May 15, 2016

Orate, Fratres

The Orate, fratres, literally, “Pray, brethren,” concludes the preparatory rites at the beginning of the Liturgy of the Eucharist. The gifs of bread and wine are presented; the priest says the berekah prayers while elevating the gifts slightly above the altar, and, after saying a short private prayer that our offerings and ourselves might be acceptable, washes his hands at the side of the altar. He then returns to the middle of the altar and says, “Pray, brethren (brothers and sisters), that my sacrifice and yours may be acceptable to God, the almighty Father.”

Some readers might recall that prior to the 3rd edition of the Roman Missal the assembly would make its response, “May the Lord accept the sacrifice at your hands” while still seated. But with the current edition, this practice changed.

Even though the Missal itself did not appear in English until 2011, its General Instruction (GIRM) was available in approved translation in 2000, mostly, it is assumed, to help preparations for the Missal itself later (ten years later, as it turned out). At one point, the GIRM says that the people stand “from the invitation Orate, fratres (Pray, brethren), before the Prayer over the Offerings…” (n.43). Without the actual Order of Mass to consult (at least in English), this instruction came to be interpreted by most as having the people stand before the priest says to the assembly “Pray, brethren, that my sacrifice and yours,” much as the people would stand if they were incensed (with incense!) at Mass. This appears to be the practice in most parishes at the moment.

As it turns out, the people are not to stand before the priest says “Pray, brethren” or after they make their response. Instead, the Order of Mass has the assembly stand after the priest says “Pray, brethren” but before they respond “May the Lord accept the sacrifice at your hands.” What was not clear in the GIRM is now clear in the Order of Mass:

Standing at the middle of the altar, facing the people, extending and then joining his hands, he says:

Pray, brethren (brothers and sisters), that my sacrifice and yours may be acceptable to God, the almighty Father.

The people rise and reply:

May the Lord accept the sacrifice at your hands, for the praise and glory of his name, for our good and the good of all his holy Church.

But reading the rubric is one thing: knowing why it says what it does is another. Why does the rubric have the assembly stand before making its response? Let me suggest three reasons.

First, standing is an appropriate response to the priest’s command to prayer. I say “command” since the verb orate is just that, taking the imperative form. Orate is at its root ora, for prayer, and it takes the form of a command. Orate is related to oremus, “Let us pray,” which the priest says before the Collect (or Opening Prayer) at the end of the Introductory Rites and before the Prayer After Communion. But in these cases the oremus is in the subjunctive form and serves more as an invitation than a command. In a certain sense, the command orate is similar to the military command “Attention!” – to which soldiers stand in response.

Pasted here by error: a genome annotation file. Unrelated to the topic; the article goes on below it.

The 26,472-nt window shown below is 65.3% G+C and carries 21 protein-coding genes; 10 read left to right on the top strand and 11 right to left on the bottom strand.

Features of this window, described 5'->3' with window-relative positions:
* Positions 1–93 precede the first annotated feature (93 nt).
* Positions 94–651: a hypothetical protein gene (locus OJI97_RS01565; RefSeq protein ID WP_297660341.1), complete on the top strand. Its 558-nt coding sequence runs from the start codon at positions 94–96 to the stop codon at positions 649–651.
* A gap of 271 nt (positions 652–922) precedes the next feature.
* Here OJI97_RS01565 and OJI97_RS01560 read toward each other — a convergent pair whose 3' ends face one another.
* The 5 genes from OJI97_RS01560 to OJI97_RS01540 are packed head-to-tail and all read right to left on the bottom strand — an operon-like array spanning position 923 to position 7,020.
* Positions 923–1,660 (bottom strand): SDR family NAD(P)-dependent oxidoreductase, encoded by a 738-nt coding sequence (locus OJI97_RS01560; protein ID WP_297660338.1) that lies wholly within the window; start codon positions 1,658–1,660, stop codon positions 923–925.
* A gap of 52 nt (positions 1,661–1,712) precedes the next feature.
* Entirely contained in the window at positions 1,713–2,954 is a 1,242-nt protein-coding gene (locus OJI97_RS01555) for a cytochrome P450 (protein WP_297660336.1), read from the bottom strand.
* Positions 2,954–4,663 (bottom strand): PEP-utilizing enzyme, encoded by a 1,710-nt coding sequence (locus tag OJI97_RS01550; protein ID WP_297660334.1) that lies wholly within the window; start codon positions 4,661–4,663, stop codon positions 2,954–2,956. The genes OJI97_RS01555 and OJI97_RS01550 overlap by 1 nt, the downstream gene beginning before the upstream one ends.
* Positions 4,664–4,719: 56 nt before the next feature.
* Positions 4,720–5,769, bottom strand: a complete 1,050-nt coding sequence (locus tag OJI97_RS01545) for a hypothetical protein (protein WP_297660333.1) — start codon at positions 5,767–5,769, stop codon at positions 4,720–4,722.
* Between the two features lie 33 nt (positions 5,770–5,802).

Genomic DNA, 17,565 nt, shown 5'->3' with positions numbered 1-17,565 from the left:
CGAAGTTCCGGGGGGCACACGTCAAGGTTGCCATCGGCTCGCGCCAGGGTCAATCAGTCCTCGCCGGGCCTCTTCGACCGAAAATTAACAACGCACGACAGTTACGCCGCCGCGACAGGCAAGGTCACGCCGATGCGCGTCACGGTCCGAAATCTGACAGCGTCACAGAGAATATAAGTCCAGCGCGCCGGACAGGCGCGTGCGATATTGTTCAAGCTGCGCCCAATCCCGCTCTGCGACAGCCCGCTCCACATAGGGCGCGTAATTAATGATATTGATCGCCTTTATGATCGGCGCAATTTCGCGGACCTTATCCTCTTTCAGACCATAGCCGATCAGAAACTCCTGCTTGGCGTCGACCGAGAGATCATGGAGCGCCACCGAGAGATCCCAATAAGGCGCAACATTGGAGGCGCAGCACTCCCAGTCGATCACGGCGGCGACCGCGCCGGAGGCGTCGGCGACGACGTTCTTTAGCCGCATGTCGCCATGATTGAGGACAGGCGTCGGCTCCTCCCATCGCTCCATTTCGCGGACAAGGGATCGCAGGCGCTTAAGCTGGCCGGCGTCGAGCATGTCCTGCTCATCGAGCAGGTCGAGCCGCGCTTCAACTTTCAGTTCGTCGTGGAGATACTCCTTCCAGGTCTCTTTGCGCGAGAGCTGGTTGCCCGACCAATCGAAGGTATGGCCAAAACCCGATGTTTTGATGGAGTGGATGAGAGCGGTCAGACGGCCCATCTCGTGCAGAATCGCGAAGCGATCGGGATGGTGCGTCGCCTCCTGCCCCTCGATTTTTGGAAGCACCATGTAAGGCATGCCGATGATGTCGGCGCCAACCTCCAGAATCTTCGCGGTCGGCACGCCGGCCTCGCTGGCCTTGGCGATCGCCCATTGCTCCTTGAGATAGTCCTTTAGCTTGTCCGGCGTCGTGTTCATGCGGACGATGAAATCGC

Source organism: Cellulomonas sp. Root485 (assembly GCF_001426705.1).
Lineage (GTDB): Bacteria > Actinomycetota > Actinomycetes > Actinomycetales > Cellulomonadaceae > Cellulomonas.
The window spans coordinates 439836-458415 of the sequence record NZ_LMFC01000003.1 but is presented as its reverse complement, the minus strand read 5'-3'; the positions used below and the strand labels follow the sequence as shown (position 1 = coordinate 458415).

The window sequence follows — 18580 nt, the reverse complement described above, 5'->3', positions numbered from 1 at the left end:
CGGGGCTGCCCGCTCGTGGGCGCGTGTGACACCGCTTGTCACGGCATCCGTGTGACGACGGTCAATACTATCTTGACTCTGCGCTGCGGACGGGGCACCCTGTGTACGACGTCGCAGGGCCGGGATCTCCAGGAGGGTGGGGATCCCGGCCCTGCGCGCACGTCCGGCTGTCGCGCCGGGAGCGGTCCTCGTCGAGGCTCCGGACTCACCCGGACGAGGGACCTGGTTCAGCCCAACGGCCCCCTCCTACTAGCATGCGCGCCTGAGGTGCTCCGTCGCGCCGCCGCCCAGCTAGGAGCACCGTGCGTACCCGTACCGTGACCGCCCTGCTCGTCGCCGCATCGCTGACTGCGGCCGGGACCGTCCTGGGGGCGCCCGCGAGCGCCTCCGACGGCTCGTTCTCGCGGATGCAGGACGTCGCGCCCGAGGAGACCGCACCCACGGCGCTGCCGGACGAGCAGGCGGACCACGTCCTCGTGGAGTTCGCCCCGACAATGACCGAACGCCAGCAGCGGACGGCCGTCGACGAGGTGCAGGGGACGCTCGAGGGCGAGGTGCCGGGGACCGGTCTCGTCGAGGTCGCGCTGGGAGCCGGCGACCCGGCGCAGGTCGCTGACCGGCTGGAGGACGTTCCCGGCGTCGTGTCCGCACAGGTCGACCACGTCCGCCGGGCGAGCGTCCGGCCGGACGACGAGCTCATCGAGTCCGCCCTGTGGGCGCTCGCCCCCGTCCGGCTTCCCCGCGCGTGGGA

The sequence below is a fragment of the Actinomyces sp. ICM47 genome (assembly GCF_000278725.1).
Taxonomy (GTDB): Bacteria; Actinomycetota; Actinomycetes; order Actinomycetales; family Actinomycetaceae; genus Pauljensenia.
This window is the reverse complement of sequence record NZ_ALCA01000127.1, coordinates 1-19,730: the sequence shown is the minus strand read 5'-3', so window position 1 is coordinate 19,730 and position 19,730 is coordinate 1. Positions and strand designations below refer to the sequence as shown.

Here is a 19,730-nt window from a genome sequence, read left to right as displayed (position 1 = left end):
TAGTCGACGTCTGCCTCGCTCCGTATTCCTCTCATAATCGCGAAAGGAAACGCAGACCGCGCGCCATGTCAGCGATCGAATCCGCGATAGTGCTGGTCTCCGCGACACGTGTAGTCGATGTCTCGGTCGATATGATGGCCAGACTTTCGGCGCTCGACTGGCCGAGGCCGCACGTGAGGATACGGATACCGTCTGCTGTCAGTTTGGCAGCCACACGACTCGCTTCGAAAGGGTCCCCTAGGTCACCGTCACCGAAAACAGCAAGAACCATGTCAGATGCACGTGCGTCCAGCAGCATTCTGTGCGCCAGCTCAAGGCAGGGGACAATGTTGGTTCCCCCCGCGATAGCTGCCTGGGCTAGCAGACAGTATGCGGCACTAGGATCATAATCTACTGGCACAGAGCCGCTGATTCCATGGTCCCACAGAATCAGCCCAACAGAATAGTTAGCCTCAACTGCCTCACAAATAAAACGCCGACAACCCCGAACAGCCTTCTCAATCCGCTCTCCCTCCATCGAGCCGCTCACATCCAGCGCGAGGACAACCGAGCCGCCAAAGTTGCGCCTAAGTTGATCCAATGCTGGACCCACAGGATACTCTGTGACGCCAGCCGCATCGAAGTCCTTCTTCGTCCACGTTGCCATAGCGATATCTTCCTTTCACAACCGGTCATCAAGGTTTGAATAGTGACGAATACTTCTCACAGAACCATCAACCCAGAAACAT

Second, standing is a posture of respect and, in this case, respectful entreaty. During the other presidential prayers, such as the Collect or Prayer After Communion, the assembly is standing, since it is addressing God (most often God the Father) through the person of the priest. At other times, such as during the Eucharistic Prayer, the assembly kneels, this also being, among other things, a petitionary posture. But never in the Mass does the assembly as a whole pray to God from a sitting posture. And it is no small petition that the members of the assembly make: we pray that our sacrifice may be accepted for God’s glory and our sanctification. Offering an acceptable sacrifice which sanctifies us and glorifies God was (and is) the essence of Jesus’ own work, the ongoing ministry of the Church, and the most fundamental aspect of being a Christian. Standing expresses the importance of this petition in a way that sitting cannot.

Third, and related to number two, the act of standing (in both cult and culture) is a sign of readiness. The Chosen People were told to offer that first Paschal Sacrifice “with your loins girt, sandals on your feet and your staff in hand” because “you will eat it in a hurry” (Exodus 12:11). Like the Israelites, we too stand in readiness as we prepare our own sacrifice: the true Paschal Lamb and, with him, our own hearts. Standing thus also expresses and fosters our readiness to enter into the sacrifice at the altar.

So whether or not your own parish stands as the Missal indicates, we can at least be mindful of what these words and postures at this juncture signify: the command to sacrifice, the heart-felt petition that our sacrifice be acceptable for our holiness, and the readiness to join our own personal sacrifices to that of Jesus on the altar.